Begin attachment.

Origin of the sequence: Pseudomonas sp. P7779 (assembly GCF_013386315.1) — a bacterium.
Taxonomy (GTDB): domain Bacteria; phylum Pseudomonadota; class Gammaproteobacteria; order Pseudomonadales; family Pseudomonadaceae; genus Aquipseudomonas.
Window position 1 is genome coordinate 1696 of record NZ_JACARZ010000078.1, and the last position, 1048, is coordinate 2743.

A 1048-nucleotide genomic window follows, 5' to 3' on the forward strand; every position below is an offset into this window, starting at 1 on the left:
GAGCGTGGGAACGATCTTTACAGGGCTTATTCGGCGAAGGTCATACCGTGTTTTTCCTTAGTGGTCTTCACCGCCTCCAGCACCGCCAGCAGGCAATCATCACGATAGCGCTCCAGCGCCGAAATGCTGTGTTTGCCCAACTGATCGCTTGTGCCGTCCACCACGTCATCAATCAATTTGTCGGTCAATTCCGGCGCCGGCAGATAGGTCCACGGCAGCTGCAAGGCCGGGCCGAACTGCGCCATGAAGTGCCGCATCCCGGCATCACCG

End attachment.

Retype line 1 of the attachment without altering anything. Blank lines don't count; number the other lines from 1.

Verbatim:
Origin of the sequence: Pseudomonas sp. P7779 (assembly GCF_013386315.1) — a bacterium.